2010 Toyota 4Runner Review
This review was written when the 2010 Toyota 4Runner was new.
Since its 2003 introduction, the Toyota 4Runner has been a capable off-road vehicle with poor fuel economy and a sub-par highway ride. Changes for 2010, however, have made it an even more accomplished off-road runner as well as a more fuel-efficient daily driver.
While most automakers are converting their truck-based SUVs into smooth-riding crossovers, Toyota is taking a stand with the 2010 4Runner. Redesigned for this year, it stays true to its truck roots. Surprisingly, nearly every reviewer applauds this move. As it turns out, today's market is full of cookie-cutter crossover SUVs but offers few rugged off-roaders.
Truck Trend calls the new Toyota 4Runner "the most capable vehicle to come along since the current-generation Wrangler, and there's much to be applauded in an off-roading legend that's remained true to itself." For 2010, the Toyota 4Runner gets a new Trail model that boasts great off-road features including part-time four-wheel drive, a locking rear differential, Multi-Terrain Select and Crawl Control. In addition, the Toyota 4Runner's exterior is even boxier and tougher looking than before. You may be thinking, that's great for off-road enthusiasts, but what about everyone else?
Luckily, Toyota hasn't forgotten about families or couples who just want a rugged daily driver. They've dropped the fuel-thirsty V8 engine option and upgraded the four-cylinder base engine to a V6 with more power than the V8 (though less torque) and much better fuel economy. In addition, the interior gets a new gauge layout and Limited models get an ‘ECO' meter that shows exactly how fuel-efficient your driving is. With these changes and its optional third-row seat, the Toyota 4Runner is a tour de force -- a more practical four-door alternative to the Toyota FJ Cruiser or Jeep Wrangler.
For a closer look at the 4Runner, check out our 4Runner video.
Other SUVs to Consider
If you don't need rugged off-road ability, there are better options available. The Toyota Highlander retains the Toyota 4Runner's tough styling but costs about $1,000 less and offers better fuel economy and a more comfortable highway ride. Though it costs nearly $3,000 more than the Toyota 4Runner, the GMC Acadia is a much more comfortable family runabout. It still has a masculine look, but boasts minivan-like attributes such as 17/24 mpg fuel economy and seating for seven or eight.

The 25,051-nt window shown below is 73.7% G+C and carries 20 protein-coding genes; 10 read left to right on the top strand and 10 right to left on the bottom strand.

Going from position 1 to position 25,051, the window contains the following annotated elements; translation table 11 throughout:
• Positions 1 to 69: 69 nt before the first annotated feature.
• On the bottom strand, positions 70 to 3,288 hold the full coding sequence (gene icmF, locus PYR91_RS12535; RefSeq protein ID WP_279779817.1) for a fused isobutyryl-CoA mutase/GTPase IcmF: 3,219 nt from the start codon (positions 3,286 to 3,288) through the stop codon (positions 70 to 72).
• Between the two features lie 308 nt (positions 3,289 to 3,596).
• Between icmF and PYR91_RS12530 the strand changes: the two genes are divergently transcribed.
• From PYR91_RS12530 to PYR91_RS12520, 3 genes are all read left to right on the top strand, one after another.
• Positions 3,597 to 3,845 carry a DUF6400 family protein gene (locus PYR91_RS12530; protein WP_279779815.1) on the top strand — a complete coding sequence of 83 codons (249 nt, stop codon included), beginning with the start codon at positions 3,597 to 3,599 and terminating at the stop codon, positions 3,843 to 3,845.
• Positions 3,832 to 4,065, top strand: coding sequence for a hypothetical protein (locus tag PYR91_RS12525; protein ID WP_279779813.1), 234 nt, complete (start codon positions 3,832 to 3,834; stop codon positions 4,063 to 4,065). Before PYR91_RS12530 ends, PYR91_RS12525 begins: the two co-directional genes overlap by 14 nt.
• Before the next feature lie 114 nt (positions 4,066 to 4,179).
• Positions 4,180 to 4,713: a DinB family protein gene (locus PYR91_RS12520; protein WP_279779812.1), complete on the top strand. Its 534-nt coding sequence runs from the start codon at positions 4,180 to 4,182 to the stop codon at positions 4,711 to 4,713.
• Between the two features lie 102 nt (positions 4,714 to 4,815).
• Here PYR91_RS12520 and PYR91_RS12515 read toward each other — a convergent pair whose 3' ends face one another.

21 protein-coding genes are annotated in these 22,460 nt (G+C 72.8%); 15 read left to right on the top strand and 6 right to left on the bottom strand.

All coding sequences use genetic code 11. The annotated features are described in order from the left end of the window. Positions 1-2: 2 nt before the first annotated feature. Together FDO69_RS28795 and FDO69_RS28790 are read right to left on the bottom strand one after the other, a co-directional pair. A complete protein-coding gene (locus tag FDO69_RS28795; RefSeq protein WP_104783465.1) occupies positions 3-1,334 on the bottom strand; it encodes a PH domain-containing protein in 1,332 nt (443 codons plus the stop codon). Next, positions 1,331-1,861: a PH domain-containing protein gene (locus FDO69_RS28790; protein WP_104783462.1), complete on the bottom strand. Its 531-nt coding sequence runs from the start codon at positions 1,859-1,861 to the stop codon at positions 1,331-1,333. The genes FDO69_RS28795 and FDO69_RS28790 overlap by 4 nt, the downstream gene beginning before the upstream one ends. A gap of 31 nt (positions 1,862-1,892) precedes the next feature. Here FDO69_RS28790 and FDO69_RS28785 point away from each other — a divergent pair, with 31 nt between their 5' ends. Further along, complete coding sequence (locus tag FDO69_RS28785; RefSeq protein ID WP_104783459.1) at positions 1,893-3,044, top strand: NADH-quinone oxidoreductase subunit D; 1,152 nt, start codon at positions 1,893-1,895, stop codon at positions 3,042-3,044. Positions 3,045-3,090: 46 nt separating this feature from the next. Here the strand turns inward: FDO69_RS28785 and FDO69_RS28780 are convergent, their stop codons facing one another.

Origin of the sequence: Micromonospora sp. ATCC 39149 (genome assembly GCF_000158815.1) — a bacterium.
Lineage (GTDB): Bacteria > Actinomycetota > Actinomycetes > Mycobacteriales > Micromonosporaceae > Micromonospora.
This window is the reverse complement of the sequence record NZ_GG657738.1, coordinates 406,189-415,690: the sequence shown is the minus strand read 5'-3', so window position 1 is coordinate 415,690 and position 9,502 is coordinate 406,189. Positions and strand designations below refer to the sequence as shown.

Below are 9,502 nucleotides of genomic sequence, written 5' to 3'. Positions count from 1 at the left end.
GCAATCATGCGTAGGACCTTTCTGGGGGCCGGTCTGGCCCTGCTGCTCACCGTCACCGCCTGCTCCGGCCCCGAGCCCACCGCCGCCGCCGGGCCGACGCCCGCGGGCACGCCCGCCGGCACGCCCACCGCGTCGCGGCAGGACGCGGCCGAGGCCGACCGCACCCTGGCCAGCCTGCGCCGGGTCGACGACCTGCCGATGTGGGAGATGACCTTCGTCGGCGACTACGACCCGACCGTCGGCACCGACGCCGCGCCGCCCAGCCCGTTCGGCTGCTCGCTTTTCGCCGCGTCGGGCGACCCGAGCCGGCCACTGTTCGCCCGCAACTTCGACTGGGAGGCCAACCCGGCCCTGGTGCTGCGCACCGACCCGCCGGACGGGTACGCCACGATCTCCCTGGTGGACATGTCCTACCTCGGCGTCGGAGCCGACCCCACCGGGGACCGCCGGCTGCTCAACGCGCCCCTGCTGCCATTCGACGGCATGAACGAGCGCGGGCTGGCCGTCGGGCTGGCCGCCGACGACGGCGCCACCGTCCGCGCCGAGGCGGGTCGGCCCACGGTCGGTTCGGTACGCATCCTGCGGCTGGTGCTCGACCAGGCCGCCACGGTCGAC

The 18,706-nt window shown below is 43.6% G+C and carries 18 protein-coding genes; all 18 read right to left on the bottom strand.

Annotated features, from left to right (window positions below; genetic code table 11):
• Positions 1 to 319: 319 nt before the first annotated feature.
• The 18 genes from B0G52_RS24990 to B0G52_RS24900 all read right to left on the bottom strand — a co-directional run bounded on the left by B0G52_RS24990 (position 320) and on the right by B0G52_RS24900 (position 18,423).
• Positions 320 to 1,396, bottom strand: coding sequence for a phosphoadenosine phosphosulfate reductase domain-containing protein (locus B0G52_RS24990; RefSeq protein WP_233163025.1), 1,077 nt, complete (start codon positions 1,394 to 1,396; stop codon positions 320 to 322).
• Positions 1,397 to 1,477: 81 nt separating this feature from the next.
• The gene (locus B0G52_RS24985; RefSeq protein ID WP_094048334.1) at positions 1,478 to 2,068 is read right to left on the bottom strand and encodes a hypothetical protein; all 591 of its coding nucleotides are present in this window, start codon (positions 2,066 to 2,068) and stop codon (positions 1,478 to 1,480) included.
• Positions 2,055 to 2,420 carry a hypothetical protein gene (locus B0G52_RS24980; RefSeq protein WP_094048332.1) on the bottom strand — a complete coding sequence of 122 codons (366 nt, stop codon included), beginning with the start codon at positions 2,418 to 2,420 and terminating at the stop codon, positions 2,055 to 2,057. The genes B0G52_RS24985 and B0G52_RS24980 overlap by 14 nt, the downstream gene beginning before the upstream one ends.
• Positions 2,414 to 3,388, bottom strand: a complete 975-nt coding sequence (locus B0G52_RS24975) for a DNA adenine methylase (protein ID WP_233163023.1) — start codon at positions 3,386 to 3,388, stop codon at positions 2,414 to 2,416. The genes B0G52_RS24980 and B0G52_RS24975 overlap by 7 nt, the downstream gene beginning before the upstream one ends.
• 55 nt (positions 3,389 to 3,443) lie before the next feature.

To see a more in-depth analysis of the 4Runner's competitors, take a look at our 4Runner video.
Details: Toyota 4Runner
Since the Toyota 4Runner has changed for 2010, the new model may be worth buying just for the fuel economy boost alone. The Toyota 4Runner comes in three trims: the base SR5, the luxurious Limited and the new off-road-ready Trail. Be sure to check for current Toyota deals that may be available on a new Toyota 4Runner.
- "Crossovers and cute utes may be...all the rage these days, but some people still have uses for a beefy SUV that can hold its own off-road. Fortunately, Toyota's all-new 2010 4Runner holds true to its roots, and remains an honest, tough midsize SUV." -- Automobile Magazine
- "Some rivals offer a smoother ride and sharper on-road handling, but 4Runner is tough to beat for refinement, off-road ability, and overall execution." -- Consumer Guide
- "There just aren't that many serious 4x4 SUVs being made anymore, really. But keeping a body-on-frame model for people who want real utility as well as real off-road capability makes sense to us." -- Edmunds
- "The Trail Edition would be the most mechanically specialized 4Runner, trading on-road comfort for maximum off-road capability. Even so, we can vouch that the 4Runner is a comfortable cruiser and daily driver. In one day we logged 13 hours on the highway without feeling the least bit deprived." -- Cars.com